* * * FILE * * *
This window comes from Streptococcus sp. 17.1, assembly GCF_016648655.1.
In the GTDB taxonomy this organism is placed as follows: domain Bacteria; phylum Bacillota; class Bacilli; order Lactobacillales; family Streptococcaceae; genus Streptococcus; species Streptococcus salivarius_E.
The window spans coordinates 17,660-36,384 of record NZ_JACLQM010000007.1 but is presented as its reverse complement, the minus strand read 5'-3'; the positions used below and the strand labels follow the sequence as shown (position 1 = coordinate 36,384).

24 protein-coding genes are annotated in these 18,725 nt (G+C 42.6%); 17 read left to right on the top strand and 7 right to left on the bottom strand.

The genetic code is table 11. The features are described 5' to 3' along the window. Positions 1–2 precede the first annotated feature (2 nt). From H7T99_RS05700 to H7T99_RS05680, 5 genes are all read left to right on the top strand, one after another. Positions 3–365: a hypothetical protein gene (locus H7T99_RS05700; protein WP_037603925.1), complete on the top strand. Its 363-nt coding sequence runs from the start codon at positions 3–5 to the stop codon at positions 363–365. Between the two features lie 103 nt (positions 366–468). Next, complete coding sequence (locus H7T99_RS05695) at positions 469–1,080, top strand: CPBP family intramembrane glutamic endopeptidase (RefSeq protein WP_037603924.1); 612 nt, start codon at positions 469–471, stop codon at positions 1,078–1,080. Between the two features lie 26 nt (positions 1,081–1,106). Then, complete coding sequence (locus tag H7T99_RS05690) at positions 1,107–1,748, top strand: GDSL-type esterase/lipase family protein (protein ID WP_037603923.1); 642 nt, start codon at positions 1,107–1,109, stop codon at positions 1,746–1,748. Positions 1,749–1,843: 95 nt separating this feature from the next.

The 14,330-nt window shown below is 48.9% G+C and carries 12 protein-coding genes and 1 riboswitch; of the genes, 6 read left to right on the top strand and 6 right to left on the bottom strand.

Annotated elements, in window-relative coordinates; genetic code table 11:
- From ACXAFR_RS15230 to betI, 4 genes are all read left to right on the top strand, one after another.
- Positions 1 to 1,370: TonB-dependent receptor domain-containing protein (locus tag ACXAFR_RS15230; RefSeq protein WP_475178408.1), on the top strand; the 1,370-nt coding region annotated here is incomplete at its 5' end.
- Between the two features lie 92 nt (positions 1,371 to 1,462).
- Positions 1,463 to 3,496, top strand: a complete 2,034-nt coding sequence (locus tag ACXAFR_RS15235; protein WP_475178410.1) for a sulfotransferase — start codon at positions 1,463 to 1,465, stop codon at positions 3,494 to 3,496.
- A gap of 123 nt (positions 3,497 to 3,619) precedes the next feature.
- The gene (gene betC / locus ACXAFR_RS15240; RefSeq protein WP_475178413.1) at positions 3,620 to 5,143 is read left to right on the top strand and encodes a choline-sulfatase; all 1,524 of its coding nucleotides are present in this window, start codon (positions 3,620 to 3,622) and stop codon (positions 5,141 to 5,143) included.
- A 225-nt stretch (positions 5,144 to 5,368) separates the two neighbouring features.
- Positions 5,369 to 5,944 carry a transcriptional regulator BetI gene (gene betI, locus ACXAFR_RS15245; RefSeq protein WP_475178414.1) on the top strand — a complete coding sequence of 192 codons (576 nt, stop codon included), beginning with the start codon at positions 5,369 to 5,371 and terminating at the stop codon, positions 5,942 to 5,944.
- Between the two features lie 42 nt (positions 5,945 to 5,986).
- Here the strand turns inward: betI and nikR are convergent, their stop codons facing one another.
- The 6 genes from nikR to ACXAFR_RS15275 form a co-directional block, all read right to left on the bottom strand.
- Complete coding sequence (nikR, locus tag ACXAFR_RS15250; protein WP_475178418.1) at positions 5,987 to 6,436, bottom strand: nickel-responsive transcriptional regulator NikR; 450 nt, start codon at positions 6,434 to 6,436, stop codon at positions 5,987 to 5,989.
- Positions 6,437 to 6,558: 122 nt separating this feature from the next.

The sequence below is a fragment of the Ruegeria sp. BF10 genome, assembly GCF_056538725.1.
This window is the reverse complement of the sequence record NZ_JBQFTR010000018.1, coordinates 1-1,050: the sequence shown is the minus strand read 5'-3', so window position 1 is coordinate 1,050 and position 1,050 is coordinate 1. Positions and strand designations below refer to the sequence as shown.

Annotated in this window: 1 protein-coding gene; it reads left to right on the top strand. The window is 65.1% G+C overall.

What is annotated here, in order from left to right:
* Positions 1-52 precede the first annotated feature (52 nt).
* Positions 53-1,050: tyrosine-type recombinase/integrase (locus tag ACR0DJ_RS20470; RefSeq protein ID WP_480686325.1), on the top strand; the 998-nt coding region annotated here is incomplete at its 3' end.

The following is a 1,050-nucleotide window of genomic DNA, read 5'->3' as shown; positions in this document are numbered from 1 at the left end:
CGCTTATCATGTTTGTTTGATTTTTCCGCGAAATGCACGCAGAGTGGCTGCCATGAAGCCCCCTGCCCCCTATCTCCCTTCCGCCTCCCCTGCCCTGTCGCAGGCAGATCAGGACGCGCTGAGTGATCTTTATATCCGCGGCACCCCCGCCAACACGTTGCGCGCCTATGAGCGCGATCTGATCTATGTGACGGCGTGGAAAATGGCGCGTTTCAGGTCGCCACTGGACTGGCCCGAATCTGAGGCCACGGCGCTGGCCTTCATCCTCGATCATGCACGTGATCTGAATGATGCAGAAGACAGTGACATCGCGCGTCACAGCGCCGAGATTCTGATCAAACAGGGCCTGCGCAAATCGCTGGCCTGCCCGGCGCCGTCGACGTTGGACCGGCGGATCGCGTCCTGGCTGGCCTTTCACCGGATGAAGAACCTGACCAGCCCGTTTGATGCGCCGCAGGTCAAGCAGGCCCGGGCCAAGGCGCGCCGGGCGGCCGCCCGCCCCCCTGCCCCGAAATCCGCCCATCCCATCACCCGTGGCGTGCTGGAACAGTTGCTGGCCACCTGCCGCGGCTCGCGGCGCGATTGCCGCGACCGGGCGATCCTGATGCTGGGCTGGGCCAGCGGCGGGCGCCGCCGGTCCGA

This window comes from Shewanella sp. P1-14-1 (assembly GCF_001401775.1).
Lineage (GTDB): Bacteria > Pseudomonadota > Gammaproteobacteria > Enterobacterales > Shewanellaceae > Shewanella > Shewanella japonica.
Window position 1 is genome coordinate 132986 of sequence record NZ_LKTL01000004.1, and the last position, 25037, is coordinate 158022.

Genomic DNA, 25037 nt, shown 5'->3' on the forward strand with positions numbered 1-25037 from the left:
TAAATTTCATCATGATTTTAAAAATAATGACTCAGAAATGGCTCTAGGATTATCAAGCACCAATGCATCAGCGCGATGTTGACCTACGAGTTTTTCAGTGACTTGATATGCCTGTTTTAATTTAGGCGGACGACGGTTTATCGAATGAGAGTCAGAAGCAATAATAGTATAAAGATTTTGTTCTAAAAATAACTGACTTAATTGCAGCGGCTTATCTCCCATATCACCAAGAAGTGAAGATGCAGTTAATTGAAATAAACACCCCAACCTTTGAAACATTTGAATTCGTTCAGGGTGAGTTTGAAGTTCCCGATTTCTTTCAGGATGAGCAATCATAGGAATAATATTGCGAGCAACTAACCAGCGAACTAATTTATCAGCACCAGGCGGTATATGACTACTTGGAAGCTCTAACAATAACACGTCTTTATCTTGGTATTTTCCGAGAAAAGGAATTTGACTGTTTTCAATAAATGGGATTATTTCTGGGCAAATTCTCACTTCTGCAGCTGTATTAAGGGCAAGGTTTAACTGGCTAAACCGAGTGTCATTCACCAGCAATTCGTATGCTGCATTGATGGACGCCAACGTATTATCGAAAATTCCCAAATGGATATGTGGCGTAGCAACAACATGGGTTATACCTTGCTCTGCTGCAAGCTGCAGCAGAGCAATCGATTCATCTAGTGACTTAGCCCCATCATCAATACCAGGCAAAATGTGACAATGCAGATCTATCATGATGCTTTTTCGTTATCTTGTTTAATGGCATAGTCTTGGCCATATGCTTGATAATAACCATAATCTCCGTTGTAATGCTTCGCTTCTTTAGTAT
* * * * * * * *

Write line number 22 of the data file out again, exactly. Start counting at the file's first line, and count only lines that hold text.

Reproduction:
This window is the reverse complement of the sequence record NZ_JBQFTR010000018.1, coordinates 1-1,050: the sequence shown is the minus strand read 5'-3', so window position 1 is coordinate 1,050 and position 1,050 is coordinate 1. Positions and strand designations below refer to the sequence as shown.